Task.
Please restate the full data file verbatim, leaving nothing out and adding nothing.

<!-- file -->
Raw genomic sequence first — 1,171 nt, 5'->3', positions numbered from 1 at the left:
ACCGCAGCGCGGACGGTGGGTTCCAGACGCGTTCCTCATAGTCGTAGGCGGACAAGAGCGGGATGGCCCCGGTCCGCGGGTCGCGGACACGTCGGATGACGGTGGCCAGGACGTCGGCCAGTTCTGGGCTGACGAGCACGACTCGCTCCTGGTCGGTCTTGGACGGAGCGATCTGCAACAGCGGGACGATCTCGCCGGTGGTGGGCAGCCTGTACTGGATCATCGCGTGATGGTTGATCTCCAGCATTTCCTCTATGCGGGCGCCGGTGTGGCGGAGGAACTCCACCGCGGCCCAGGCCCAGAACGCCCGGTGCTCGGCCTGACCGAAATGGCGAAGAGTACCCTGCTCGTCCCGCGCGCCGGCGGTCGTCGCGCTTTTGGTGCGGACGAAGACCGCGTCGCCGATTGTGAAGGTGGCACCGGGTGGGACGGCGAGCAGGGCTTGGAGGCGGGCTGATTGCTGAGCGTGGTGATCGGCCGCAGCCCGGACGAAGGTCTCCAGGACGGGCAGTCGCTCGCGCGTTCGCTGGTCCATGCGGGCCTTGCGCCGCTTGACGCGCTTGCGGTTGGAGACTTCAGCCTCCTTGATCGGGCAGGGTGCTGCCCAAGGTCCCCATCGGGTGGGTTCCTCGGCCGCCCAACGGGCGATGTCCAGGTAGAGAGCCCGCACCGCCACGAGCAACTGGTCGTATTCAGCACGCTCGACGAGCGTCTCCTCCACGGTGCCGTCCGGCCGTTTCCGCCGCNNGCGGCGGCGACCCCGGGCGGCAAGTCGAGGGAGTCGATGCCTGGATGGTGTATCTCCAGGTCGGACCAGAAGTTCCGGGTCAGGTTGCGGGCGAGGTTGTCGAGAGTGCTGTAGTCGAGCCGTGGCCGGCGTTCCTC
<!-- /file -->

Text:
Raw genomic sequence first — 1,171 nt, 5'->3', positions numbered from 1 at the left:
ACCGCAGCGCGGACGGTGGGTTCCAGACGCGTTCCTCATAGTCGTAGGCGGACAAGAGCGGGATGGCCCCGGTCCGCGGGTCGCGGACACGTCGGATGACGGTGGCCAGGACGTCGGCCAGTTCTGGGCTGACGAGCACGACTCGCTCCTGGTCGGTCTTGGACGGAGCGATCTGCAACAGCGGGACGATCTCGCCGGTGGTGGGCAGCCTGTACTGGATCATCGCGTGATGGTTGATCTCCAGCATTTCCTCTATGCGGGCGCCGGTGTGGCGGAGGAACTCCACCGCGGCCCAGGCCCAGAACGCCCGGTGCTCGGCCTGACCGAAATGGCGAAGAGTACCCTGCTCGTCCCGCGCGCCGGCGGTCGTCGCGCTTTTGGTGCGGACGAAGACCGCGTCGCCGATTGTGAAGGTGGCACCGGGTGGGACGGCGAGCAGGGCTTGGAGGCGGGCTGATTGCTGAGCGTGGTGATCGGCCGCAGCCCGGACGAAGGTCTCCAGGACGGGCAGTCGCTCGCGCGTTCGCTGGTCCATGCGGGCCTTGCGCCGCTTGACGCGCTTGCGGTTGGAGACTTCAGCCTCCTTGATCGGGCAGGGTGCTGCCCAAGGTCCCCATCGGGTGGGTTCCTCGGCCGCCCAACGGGCGATGTCCAGGTAGAGAGCCCGCACCGCCACGAGCAACTGGTCGTATTCAGCACGCTCGACGAGCGTCTCCTCCACGGTGCCGTCCGGCCGTTTCCGCCGCNNGCGGCGGCGACCCCGGGCGGCAAGTCGAGGGAGTCGATGCCTGGATGGTGTATCTCCAGGTCGGACCAGAAGTTCCGGGTCAGGTTGCGGGCGAGGTTGTCGAGAGTGCTGTAGTCGAGCCGTGGCCGGCGTTCCTC